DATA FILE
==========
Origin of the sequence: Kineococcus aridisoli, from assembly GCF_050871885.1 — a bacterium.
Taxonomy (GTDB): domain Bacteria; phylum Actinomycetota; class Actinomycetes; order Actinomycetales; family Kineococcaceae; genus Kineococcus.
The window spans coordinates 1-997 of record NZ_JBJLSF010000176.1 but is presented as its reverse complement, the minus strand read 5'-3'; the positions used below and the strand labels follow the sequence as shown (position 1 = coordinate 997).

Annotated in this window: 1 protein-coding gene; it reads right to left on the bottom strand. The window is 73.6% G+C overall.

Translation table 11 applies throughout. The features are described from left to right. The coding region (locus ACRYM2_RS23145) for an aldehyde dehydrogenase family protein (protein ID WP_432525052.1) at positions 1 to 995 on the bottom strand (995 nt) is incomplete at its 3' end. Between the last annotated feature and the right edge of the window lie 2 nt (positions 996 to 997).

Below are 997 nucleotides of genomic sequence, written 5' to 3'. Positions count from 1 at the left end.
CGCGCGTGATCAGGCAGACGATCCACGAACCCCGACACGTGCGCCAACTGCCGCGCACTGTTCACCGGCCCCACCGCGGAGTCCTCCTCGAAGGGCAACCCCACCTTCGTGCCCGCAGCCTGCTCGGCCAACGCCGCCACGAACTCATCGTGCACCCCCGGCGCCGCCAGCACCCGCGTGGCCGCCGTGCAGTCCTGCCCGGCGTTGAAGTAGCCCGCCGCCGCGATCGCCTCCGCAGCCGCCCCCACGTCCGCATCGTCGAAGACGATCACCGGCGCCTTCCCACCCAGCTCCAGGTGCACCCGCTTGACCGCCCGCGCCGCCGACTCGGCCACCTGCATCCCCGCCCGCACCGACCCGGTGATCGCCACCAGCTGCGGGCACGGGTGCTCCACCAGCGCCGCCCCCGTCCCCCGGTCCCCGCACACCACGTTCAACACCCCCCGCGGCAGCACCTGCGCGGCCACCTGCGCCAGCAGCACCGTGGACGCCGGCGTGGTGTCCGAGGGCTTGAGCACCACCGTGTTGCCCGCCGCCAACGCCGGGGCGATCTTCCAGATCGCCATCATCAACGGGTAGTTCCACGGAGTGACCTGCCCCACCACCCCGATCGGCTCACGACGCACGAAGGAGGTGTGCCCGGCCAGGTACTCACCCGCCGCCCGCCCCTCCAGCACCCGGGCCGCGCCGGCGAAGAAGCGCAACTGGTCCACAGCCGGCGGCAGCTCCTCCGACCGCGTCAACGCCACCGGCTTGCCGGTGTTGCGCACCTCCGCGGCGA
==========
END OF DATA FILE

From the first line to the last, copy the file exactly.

Origin of the sequence: Kineococcus aridisoli, from assembly GCF_050871885.1 — a bacterium.
Taxonomy (GTDB): domain Bacteria; phylum Actinomycetota; class Actinomycetes; order Actinomycetales; family Kineococcaceae; genus Kineococcus.
The window spans coordinates 1-997 of record NZ_JBJLSF010000176.1 but is presented as its reverse complement, the minus strand read 5'-3'; the positions used below and the strand labels follow the sequence as shown (position 1 = coordinate 997).

Annotated in this window: 1 protein-coding gene; it reads right to left on the bottom strand. The window is 73.6% G+C overall.

Translation table 11 applies throughout. The features are described from left to right. The coding region (locus ACRYM2_RS23145) for an aldehyde dehydrogenase family protein (protein ID WP_432525052.1) at positions 1 to 995 on the bottom strand (995 nt) is incomplete at its 3' end. Between the last annotated feature and the right edge of the window lie 2 nt (positions 996 to 997).

Below are 997 nucleotides of genomic sequence, written 5' to 3'. Positions count from 1 at the left end.
CGCGCGTGATCAGGCAGACGATCCACGAACCCCGACACGTGCGCCAACTGCCGCGCACTGTTCACCGGCCCCACCGCGGAGTCCTCCTCGAAGGGCAACCCCACCTTCGTGCCCGCAGCCTGCTCGGCCAACGCCGCCACGAACTCATCGTGCACCCCCGGCGCCGCCAGCACCCGCGTGGCCGCCGTGCAGTCCTGCCCGGCGTTGAAGTAGCCCGCCGCCGCGATCGCCTCCGCAGCCGCCCCCACGTCCGCATCGTCGAAGACGATCACCGGCGCCTTCCCACCCAGCTCCAGGTGCACCCGCTTGACCGCCCGCGCCGCCGACTCGGCCACCTGCATCCCCGCCCGCACCGACCCGGTGATCGCCACCAGCTGCGGGCACGGGTGCTCCACCAGCGCCGCCCCCGTCCCCCGGTCCCCGCACACCACGTTCAACACCCCCCGCGGCAGCACCTGCGCGGCCACCTGCGCCAGCAGCACCGTGGACGCCGGCGTGGTGTCCGAGGGCTTGAGCACCACCGTGTTGCCCGCCGCCAACGCCGGGGCGATCTTCCAGATCGCCATCATCAACGGGTAGTTCCACGGAGTGACCTGCCCCACCACCCCGATCGGCTCACGACGCACGAAGGAGGTGTGCCCGGCCAGGTACTCACCCGCCGCCCGCCCCTCCAGCACCCGGGCCGCGCCGGCGAAGAAGCGCAACTGGTCCACAGCCGGCGGCAGCTCCTCCGACCGCGTCAACGCCACCGGCTTGCCGGTGTTGCGCACCTCCGCGGCGA